This could be a factor in why the health disparities in this particular population are greater than any other race or ethnicity. The Ginger and Davidhizars Transcultural Assessment Model focuses on cultural elements. The model includes six cultural phenomena: communication, time, space, social organization, environmental control, and biological variations. These provide a framework for patient assessment and from which culturally sensitive care can be designed. In the following paragraphs, I will begin to talk about each key element and how it corresponds to the African American population.
Communication is meaningful because of the culture that frames it, and culture must be expressed to exist. Communication is seen as a problematic part of cultural affiliation and not as caused or predicted by affiliation. Miscommunication is a frequent problem in hospitals. The most obvious is when the patient and hospital staff does not speak the same language. Although the dominant language spoken among African Americans is English, there is a way of speaking among some African Americans that sociolinguists refer to as African American English (AAE) (Campinha-Bacote, 2009).
These terms include Black English, Ebonics, Black Vernacular English (BEV), and African American Vernacular English (AAVE) (Campinha-Bacote, 2009). They also prefer the use of nonverbal communication. Therefore, as nurses we should be able to provide care to African Americans without there being a language barrier present. In addition, a head nod does not necessarily mean agreement and when asked personal questions on initial contact with a person it may be viewed in their eyes as intrusive. Space refers to the distance between individuals when they interact.
All communication occurs in the context of space. There are four distinct zones of interpersonal space: intimate, personal, social and consultative, and public. Research on use of space among African Americans is mixed. Some studies indicate that, in race-matched pairs, black children will stand closer to each other during conversation than white children do. Other research has shown that African American adults employ a greater public distance from each other than compared when interacting with family and friends.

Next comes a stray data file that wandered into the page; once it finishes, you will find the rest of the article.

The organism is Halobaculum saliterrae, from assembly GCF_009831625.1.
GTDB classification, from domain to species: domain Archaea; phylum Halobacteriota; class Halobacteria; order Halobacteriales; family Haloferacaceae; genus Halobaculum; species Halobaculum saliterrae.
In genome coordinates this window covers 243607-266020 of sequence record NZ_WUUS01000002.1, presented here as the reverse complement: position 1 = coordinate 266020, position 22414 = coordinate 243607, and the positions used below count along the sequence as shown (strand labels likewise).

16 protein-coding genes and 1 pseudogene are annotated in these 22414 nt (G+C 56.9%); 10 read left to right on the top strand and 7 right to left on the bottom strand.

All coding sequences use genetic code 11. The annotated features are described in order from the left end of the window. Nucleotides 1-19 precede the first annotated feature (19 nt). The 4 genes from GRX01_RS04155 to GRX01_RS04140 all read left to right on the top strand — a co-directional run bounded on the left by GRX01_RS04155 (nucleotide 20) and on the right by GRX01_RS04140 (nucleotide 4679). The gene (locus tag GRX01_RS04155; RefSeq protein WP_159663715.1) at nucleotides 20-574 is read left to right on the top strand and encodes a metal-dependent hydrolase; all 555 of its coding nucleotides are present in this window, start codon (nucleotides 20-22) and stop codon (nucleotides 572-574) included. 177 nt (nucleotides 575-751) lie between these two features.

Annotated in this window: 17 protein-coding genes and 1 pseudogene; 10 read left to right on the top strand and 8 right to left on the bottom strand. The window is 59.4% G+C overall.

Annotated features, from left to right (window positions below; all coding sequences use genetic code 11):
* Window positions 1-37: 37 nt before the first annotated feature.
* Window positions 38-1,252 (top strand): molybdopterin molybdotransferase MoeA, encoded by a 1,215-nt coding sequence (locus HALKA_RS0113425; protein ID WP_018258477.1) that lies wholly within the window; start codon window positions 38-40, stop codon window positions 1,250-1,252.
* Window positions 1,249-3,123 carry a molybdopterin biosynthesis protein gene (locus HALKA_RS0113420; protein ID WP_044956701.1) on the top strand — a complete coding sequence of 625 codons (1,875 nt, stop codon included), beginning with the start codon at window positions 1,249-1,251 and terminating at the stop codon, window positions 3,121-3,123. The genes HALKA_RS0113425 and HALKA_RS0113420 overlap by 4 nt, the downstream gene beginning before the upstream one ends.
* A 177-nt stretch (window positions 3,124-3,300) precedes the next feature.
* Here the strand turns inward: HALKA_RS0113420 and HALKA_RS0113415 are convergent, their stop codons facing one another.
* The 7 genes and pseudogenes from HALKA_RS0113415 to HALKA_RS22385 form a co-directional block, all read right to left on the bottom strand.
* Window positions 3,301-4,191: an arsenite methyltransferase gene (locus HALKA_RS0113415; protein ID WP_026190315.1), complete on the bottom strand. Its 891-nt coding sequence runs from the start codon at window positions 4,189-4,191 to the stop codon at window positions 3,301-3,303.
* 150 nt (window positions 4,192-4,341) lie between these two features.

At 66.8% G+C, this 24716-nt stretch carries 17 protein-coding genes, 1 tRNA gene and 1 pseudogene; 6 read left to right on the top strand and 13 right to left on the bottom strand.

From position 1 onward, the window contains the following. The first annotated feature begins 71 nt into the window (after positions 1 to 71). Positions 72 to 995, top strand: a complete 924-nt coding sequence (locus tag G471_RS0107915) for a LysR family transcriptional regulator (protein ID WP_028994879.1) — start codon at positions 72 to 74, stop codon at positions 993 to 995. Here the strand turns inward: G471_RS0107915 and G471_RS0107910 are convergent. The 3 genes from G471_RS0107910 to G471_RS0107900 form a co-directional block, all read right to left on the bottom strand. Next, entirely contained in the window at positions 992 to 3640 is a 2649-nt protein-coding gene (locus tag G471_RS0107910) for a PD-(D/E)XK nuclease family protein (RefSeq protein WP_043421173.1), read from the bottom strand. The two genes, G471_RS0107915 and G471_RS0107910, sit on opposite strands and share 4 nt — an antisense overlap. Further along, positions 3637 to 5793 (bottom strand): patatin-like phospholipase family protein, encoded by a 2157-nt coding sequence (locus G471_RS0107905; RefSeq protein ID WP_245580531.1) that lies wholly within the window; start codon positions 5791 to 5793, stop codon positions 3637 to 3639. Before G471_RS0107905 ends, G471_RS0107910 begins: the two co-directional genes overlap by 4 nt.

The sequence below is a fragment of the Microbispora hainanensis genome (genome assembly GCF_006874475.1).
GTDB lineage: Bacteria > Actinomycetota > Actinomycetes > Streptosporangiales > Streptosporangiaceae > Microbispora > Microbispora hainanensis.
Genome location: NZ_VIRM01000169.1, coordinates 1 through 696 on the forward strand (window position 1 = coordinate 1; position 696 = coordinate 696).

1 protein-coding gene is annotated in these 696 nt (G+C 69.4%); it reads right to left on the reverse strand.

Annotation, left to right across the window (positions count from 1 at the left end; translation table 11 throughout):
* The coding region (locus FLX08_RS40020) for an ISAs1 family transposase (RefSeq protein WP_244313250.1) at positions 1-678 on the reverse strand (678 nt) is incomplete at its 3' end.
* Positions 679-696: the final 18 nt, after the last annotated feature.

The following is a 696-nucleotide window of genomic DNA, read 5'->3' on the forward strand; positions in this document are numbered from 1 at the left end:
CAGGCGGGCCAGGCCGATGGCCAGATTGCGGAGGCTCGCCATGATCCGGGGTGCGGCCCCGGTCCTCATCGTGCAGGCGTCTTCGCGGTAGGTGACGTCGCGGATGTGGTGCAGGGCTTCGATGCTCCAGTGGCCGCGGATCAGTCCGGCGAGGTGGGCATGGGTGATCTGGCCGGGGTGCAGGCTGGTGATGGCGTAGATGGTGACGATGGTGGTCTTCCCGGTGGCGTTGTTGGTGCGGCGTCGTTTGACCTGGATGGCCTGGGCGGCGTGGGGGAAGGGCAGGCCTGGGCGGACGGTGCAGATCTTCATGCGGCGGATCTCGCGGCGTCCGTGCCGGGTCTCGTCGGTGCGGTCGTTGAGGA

They also prefer close personal space and touching anothers hair is considered improper. African Americans tend to be late for appointments because relationships and events may be deemed more important than being on time. Social organization refers to the manner in which a cultural group organizes itself around the family group. Family structure and organization, religious values and beliefs, and role assignments may all relate to ethnicity and culture. African Americans have many female single-parent families. They are also known for large extended families, in which elders are respected.
There preferred religion is Protestant (Baptist), majority of African Americans have a strong church and social affiliations. In 2005, the National Institutes of Health urged African Americans to use family reunions as venues for discussions about diabetes and kidney disease”diseases that disproportionately affect this group (McCoy, 2011). Time is an important aspect of interpersonal communication. Time orientation varies according to age, socioeconomics, and subgroups and may include past, present, or future orientation.
Preventive health care requires some future time orientation because preventive actions are motivated by a future reward. African Americans time orientation is present over future. Environmental control refers to the ability of the person to control nature and to plan and direct factors in the environment that affect them. African Americans have traditional health and illness beliefs. They also are known to use folk medicine; the folk healers are root workers. Some African Americans, particularly of Haitian background, may believe in sympathetic magic.
Sympathetic magic assumes everything is interconnected and includes the practice of imitative and contagious magic. Contagious magic entails the belief that once an entity is physically connected to another, it can never be separated. This type of belief is seen in the practice of voodoo, when an individual will take a piece of the victims hair or fingernail and place a hex, which they believe will cause the person to become ill (Campinha-Bacote, 2009). To African Americans God is thought to be the spiritual healer. Biological differences, especially genetic variations, exist between individuals in different racial groups.
Although there is as much diversity within cultural and racial groups as there is across and among cultural and racial groups, knowledge of general baseline data relative to the specific cultural group is an excellent starting point to provide culturally appropriate care. Nutritional preferences for African Americans include fried foods, and among pregnant women pica ingestion. African Americans are susceptible to many health conditions such as; keloid formation, lactose intolerance, sickle cell anemia, glucose-6-phosphate dehydrogenase deficiency, thalassemia, sarcoidosis, hypertension, coccidioidomycosis, esophagus and stomach cancers.